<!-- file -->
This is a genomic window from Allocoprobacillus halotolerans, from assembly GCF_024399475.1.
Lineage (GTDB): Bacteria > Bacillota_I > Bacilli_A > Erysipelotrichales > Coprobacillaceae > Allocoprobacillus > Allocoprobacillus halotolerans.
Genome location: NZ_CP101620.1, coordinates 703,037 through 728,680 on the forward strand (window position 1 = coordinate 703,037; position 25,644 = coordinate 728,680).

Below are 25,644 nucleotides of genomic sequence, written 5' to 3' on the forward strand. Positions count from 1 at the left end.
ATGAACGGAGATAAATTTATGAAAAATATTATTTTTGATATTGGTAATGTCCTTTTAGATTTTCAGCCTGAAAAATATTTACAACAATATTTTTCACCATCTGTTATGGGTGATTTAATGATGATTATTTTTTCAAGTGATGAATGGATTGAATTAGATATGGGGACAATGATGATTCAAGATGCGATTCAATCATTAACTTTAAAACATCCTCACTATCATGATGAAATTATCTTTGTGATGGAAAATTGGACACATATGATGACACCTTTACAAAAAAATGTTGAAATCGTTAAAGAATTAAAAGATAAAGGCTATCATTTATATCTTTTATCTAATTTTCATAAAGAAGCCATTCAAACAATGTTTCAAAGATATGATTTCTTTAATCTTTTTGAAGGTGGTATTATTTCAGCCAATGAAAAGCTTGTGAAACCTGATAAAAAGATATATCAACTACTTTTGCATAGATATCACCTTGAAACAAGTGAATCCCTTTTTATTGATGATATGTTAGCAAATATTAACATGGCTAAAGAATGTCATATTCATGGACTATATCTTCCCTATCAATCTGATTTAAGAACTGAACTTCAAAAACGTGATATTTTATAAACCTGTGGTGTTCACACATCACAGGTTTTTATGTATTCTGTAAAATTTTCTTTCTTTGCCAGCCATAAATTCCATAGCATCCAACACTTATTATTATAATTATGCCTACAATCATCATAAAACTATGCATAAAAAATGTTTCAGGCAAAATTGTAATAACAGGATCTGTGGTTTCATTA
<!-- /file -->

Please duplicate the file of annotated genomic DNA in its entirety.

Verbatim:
This is a genomic window from Allocoprobacillus halotolerans, from assembly GCF_024399475.1.
Lineage (GTDB): Bacteria > Bacillota_I > Bacilli_A > Erysipelotrichales > Coprobacillaceae > Allocoprobacillus > Allocoprobacillus halotolerans.
Genome location: NZ_CP101620.1, coordinates 703,037 through 728,680 on the forward strand (window position 1 = coordinate 703,037; position 25,644 = coordinate 728,680).

Below are 25,644 nucleotides of genomic sequence, written 5' to 3' on the forward strand. Positions count from 1 at the left end.
ATGAACGGAGATAAATTTATGAAAAATATTATTTTTGATATTGGTAATGTCCTTTTAGATTTTCAGCCTGAAAAATATTTACAACAATATTTTTCACCATCTGTTATGGGTGATTTAATGATGATTATTTTTTCAAGTGATGAATGGATTGAATTAGATATGGGGACAATGATGATTCAAGATGCGATTCAATCATTAACTTTAAAACATCCTCACTATCATGATGAAATTATCTTTGTGATGGAAAATTGGACACATATGATGACACCTTTACAAAAAAATGTTGAAATCGTTAAAGAATTAAAAGATAAAGGCTATCATTTATATCTTTTATCTAATTTTCATAAAGAAGCCATTCAAACAATGTTTCAAAGATATGATTTCTTTAATCTTTTTGAAGGTGGTATTATTTCAGCCAATGAAAAGCTTGTGAAACCTGATAAAAAGATATATCAACTACTTTTGCATAGATATCACCTTGAAACAAGTGAATCCCTTTTTATTGATGATATGTTAGCAAATATTAACATGGCTAAAGAATGTCATATTCATGGACTATATCTTCCCTATCAATCTGATTTAAGAACTGAACTTCAAAAACGTGATATTTTATAAACCTGTGGTGTTCACACATCACAGGTTTTTATGTATTCTGTAAAATTTTCTTTCTTTGCCAGCCATAAATTCCATAGCATCCAACACTTATTATTATAATTATGCCTACAATCATCATAAAACTATGCATAAAAAATGTTTCAGGCAAAATTGTAATAACAGGATCTGTGGTTTCATTA